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Chores Your 8-Year-Old Should Be Helping Out With

chores

Chores. You probably loathed them growing up, but now you're a parent yourself, there's no denying that helping out around the house is a valuable life lesson. Not only does teamwork make the dream work when it comes to everyday mess, but it can help kids develop skills they'll need in the future. If you're new to this business, then it can be confusing to know where to start. Exactly what should your child be expected to do, what can 8-year-old's handle, and what might be a little too much for them? Should they earn money for each task? Are there things you should avoid? Don't panic. We're here to help you out with this handy guide.

Laundry. The idea of allowing your little one to do the laundry might seem completely nuts, but hear us out. This a low-risk task, especially if you lay the groundwork. If you religiously separate your whites from your colors, then teach your child to do the same. Little details like going through the pockets to check for any rogue tissues make it a time-consuming but gratifying chore. Laundry is often the bane of busy family households, so the more help you can get, the better! However, if you do choose to assign this to one of the troops, it might an idea to put the detergent in yourself to be on the safe side. Once the load is done, they can also transfer it from the washer to the dryer. If you don't feel your child is ready for this much responsibility, ask them to sort a finished load into piles.

Cooking. Let's be clear, we're not telling you to ask your child to cook dinner single-handed a la Gordon Ramsey, but rather to include them in the process. This is a great chore as it also creates the opportunity for some precious bonding time. Children often love to cook, so why not capitalize on that? Simple things like stirring, mixing or even laying the table can be a big help for you, while also keeping them entertained. You might even find that they appreciate you more once they know the lengths you go to to prepare dinner.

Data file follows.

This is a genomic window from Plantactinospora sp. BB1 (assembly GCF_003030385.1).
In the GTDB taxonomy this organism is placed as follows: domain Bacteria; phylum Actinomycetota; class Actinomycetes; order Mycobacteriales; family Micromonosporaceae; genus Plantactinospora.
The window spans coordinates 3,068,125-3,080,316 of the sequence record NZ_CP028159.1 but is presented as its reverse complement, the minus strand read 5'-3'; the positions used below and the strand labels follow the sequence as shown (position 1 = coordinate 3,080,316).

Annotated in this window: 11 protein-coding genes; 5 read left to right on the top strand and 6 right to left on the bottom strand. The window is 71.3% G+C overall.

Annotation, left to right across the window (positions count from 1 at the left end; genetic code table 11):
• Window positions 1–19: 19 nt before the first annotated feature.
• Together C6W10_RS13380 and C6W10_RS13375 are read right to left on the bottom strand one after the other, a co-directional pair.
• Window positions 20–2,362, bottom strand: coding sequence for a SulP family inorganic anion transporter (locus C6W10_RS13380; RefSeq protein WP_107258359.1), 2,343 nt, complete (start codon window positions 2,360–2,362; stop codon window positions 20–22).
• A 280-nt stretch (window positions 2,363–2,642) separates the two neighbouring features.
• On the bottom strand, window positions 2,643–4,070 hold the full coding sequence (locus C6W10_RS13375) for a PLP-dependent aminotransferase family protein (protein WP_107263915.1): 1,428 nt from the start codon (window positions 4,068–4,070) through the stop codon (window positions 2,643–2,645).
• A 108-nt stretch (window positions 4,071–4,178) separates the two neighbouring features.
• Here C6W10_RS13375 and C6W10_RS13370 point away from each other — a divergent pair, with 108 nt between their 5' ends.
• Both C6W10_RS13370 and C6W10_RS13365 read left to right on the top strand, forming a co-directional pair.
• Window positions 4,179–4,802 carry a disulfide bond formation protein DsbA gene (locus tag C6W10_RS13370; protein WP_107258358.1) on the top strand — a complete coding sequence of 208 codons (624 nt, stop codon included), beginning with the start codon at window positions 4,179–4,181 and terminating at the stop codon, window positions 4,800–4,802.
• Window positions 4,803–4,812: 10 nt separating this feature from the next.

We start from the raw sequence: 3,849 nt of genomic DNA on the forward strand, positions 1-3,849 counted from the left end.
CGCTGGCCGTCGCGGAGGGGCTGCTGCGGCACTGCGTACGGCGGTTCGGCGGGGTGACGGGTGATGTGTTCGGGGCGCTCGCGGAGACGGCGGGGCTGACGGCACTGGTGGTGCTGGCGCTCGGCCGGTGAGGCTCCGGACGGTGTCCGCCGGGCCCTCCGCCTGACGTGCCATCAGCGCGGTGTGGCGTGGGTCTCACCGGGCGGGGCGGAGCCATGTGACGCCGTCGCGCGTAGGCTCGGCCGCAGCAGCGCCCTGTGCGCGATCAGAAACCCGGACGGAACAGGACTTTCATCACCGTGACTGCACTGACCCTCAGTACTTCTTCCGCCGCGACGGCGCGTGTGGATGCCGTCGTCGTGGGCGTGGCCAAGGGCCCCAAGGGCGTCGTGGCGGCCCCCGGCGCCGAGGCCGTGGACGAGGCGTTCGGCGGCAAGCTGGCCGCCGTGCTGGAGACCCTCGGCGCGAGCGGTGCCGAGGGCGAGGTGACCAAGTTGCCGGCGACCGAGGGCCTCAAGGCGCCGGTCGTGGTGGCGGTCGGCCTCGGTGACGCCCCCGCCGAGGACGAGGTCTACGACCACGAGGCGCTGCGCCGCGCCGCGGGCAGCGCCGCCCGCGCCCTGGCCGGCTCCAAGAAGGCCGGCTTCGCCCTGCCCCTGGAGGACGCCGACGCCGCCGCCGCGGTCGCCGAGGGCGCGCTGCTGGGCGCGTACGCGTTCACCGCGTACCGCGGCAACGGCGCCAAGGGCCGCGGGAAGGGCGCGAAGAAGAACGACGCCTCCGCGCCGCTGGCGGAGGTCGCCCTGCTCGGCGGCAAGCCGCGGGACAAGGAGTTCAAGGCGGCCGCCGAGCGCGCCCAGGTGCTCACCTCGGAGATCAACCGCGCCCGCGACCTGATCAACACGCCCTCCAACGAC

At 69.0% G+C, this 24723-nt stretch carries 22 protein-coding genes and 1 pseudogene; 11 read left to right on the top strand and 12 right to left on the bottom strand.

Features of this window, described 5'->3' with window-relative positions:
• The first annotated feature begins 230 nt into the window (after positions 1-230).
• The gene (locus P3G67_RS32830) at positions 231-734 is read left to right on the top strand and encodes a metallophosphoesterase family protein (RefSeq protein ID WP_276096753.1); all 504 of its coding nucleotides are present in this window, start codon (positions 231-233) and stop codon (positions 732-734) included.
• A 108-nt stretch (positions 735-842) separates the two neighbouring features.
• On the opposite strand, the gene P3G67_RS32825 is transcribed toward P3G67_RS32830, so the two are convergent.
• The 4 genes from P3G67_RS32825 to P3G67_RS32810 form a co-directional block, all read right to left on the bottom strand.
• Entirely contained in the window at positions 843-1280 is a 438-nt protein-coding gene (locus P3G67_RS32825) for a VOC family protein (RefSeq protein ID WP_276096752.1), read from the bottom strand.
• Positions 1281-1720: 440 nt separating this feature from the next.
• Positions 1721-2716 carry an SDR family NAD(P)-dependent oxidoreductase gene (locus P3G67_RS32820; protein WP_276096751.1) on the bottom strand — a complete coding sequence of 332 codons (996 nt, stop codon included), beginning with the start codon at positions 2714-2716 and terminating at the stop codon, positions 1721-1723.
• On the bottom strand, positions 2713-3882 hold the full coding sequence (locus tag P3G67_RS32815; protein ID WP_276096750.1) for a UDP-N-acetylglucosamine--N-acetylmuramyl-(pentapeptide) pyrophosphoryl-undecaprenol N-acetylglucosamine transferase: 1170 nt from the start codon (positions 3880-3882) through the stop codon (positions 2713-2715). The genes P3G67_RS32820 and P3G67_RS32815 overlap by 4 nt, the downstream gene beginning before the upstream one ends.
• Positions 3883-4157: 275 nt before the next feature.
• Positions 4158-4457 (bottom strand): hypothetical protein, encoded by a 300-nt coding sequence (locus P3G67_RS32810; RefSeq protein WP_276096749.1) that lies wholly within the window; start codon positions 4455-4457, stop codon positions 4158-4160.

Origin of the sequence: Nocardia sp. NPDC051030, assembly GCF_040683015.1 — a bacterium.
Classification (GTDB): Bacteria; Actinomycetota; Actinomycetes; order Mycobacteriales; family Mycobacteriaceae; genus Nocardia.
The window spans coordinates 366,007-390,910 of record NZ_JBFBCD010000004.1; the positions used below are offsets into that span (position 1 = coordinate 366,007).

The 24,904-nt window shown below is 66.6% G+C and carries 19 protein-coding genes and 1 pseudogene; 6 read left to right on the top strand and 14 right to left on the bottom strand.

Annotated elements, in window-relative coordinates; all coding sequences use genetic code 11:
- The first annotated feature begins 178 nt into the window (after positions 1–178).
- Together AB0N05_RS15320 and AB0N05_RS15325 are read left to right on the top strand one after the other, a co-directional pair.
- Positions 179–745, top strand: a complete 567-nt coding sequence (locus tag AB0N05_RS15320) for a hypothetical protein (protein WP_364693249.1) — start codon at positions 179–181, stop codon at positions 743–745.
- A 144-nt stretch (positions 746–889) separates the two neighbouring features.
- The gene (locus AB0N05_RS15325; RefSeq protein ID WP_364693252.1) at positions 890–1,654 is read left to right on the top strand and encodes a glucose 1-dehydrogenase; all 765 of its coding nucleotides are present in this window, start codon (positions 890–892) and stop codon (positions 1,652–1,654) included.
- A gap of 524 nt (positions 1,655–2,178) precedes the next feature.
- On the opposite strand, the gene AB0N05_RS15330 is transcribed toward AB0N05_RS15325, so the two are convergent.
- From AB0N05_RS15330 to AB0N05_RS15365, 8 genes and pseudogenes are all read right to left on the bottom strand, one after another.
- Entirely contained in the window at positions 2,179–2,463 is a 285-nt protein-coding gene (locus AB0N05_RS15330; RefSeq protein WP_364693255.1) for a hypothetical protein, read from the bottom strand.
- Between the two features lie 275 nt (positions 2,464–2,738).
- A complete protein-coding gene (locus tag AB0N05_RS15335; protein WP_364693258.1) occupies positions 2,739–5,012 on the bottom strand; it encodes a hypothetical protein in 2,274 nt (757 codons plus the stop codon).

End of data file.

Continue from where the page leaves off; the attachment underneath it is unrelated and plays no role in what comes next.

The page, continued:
Taking out the trash. This is a simple task that often gets overlooked as something adults do. If the main kitchen bin is too big and heavy for your child to manage, give them an empty trash bag and ask them to empty the other bins around the house. Little bins like bathroom, office, and bedroom bins are easier for them to handle, but also tend to get missed. Once they're done with collecting, they can take it out. That's one more thing you don't have to worry about!

Cleaning the bathroom. There's nothing you can't do with a pair of gloves and a scrubbing brush! Bathroom mess can accumulate incredibly quickly, especially on white porcelain. Arm your child with a pair of gloves, a brush, and some non-toxic cleaning product. White vinegar can often do the trick better than many chemical-ridden items on the market. They can go over the sink and taps, showers and tubs. Cleaning a bathroom isn't a small task, but it does have a great pay off. You never know, your child might even learn to love that sparkly-fresh clean feeling just as much as you do!

Vacuum. Most children love being asked to vacuum, as it seems like an exciting and interesting job. Lightweight cordless models are especially good for this, as you can often adjust the height, making them child-friendly. A large proportion of households vacuum multiple times a week, so this is a great filler task to keep little ones busy and the house spit-spot. There's something about the noise and power of being in charge of a machine that makes kids feel super special and grown up. If you're looking to kickstart your child's chore career, this would be a perfect place to begin.

What about money? Some parents ask their children to earn their allowance from performing weekly or daily tasks. Others set a certain value against each chore, so the more the children perform, the more they get to spend at the end of the week. Other households choose not to pay kids for their chores at all, believing that children should help keep their home tidy, regardless of payment. The choice is entirely yours. No matter what you do, you're teaching your child some valuable lessons that they'll carry through life.

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